British and Irish Interparliamentary Association meets in Cavan – BBC

Taoiseach (Irish Prime Minister) Micheál Martin has wished the UK government "well in the challenging times ahead".
He said the UK was in a "time of political change and some uncertainty" as it prepared to appoint a new prime minister – its third within two months.
On Monday, it was confirmed Rishi Sunak would succeed Liz Truss in Number 10.
"A stable and prosperous Britain is in all our interests," Mr Martin said.
He was addressing UK and Irish politicians at a meeting of the British-Irish Parliamentary Assembly.
Sinn Féin leader Mary Lou McDonald said the new prime minister will face a challenge of ensuring Northern Ireland "does not remain endlessly in limbo" without government.
Speaking in Belfast, she accused the DUP of "inertia and inaction, and do-nothing politics".
Ms McDonald said Downing Street should quickly demonstrate a willingness to get Stormont restored.
"There certainly can't be any further delay," Ms McDonald said.
"We need to see an end to the brinkmanship, to the bad faith and we need to see now a good faith engagement and the making of a deal, which by the way and we have said this repeatedly, can be done very, very quickly."
In Mr Martin's speech on Monday morning, he called for better cooperation between the UK and Irish governments on the issue of the Northern Ireland Protocol.
The protocol – the post-Brexit trade arrangement for Northern Ireland – has been a source of tension since it came into force at the start of 2021.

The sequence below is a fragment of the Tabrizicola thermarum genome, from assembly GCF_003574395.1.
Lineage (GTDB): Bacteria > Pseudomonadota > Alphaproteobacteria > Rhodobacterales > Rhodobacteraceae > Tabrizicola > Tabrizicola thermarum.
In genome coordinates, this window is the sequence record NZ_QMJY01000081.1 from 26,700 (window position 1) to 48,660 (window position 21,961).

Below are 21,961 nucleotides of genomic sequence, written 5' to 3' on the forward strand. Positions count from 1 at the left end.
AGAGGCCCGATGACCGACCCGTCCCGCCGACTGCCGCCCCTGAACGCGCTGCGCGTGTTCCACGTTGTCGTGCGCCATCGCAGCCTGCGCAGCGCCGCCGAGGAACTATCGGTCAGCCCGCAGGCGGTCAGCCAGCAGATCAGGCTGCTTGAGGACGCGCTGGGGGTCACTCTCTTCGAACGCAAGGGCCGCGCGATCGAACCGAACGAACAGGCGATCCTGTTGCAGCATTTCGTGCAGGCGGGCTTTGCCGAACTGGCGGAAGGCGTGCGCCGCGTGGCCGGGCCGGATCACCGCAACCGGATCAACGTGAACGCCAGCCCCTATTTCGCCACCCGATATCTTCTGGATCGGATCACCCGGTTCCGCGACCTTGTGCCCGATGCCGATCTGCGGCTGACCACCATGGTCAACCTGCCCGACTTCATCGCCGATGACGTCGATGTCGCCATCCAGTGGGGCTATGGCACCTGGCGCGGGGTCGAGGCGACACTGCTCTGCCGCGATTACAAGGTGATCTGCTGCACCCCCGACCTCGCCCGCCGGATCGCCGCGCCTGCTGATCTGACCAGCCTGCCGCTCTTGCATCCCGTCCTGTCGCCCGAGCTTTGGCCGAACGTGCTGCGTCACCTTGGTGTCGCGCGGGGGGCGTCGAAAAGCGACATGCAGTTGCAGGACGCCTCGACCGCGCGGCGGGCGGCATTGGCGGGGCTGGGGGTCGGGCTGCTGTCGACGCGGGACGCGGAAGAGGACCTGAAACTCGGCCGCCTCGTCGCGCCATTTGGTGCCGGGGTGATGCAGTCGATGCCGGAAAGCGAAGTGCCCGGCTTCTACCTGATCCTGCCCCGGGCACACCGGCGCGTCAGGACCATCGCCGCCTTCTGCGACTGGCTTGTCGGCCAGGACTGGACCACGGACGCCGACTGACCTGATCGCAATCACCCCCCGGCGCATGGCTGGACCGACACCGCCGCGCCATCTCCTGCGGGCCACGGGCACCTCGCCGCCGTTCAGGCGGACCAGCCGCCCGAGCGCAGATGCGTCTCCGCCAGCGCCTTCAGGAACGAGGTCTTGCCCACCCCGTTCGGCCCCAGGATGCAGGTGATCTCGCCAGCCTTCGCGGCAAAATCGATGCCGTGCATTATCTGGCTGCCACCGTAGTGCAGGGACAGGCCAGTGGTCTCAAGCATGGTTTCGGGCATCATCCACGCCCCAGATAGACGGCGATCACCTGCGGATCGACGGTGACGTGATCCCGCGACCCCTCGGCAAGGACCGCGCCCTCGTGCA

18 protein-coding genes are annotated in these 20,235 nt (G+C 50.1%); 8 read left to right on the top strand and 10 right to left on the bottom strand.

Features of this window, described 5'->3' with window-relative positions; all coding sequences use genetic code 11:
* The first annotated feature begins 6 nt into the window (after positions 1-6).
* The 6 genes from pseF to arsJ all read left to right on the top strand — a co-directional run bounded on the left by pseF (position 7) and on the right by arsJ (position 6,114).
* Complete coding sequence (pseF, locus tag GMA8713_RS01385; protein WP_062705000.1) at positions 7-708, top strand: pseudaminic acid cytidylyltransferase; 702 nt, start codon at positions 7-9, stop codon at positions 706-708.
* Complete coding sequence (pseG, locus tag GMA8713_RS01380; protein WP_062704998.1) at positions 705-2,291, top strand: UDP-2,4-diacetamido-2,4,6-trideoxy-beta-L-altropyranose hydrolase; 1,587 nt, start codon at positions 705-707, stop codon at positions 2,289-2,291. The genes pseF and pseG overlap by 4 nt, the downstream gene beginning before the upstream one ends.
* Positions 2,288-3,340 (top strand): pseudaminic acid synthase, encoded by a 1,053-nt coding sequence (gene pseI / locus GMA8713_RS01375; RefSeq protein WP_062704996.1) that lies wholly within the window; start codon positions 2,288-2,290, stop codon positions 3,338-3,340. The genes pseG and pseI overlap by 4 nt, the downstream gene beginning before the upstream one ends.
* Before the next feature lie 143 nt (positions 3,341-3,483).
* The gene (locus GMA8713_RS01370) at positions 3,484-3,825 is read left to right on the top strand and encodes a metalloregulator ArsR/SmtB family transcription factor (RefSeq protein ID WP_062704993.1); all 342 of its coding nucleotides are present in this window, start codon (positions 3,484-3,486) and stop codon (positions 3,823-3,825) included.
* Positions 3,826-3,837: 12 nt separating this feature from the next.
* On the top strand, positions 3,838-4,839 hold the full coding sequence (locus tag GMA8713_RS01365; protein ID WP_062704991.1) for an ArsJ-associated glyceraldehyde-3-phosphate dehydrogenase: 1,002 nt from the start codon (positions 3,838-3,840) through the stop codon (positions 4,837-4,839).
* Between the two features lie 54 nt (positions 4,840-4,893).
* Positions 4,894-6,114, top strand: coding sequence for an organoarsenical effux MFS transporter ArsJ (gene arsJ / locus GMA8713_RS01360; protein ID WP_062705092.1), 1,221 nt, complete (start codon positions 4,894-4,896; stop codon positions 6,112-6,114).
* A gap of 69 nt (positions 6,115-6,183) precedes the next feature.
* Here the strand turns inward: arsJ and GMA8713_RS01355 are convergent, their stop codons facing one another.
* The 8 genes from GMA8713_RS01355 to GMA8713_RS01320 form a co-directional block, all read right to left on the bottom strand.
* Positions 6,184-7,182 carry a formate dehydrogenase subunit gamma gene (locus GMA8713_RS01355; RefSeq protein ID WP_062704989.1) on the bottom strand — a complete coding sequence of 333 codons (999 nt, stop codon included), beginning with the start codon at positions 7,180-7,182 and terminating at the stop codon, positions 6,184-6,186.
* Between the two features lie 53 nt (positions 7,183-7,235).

Talks between the UK and the EU have resumed in an attempt to resolve the issue but there is no sign of an imminent deal.
"To the incoming British prime minister I want to stress the importance of the two governments working in partnership to support the gains of the Good Friday Agreement," said the taoiseach.
"I urge the new British prime minister to move quickly to genuine and substantive engagement with European Union."
The British-Irish Parliamentary Assembly – made up of politicians from both jurisdictions – meets twice a year, with this event focussing on trade and the economic effect of Brexit.
Those attending the event also heard from Northern Ireland Office Minister Steve Baker.
He said that regardless of who became the UK's new prime minister, the government would stick to its existing policy on the Northern Ireland Protocol.
The devolved government at Stormont has not functioned fully since February when the Democratic Unionist Party (DUP) withdrew from the executive in protest at the protocol.
The DUP believes the protocol undermines Northern Ireland's place within the UK by effectively creating a trade border in the Irish Sea.
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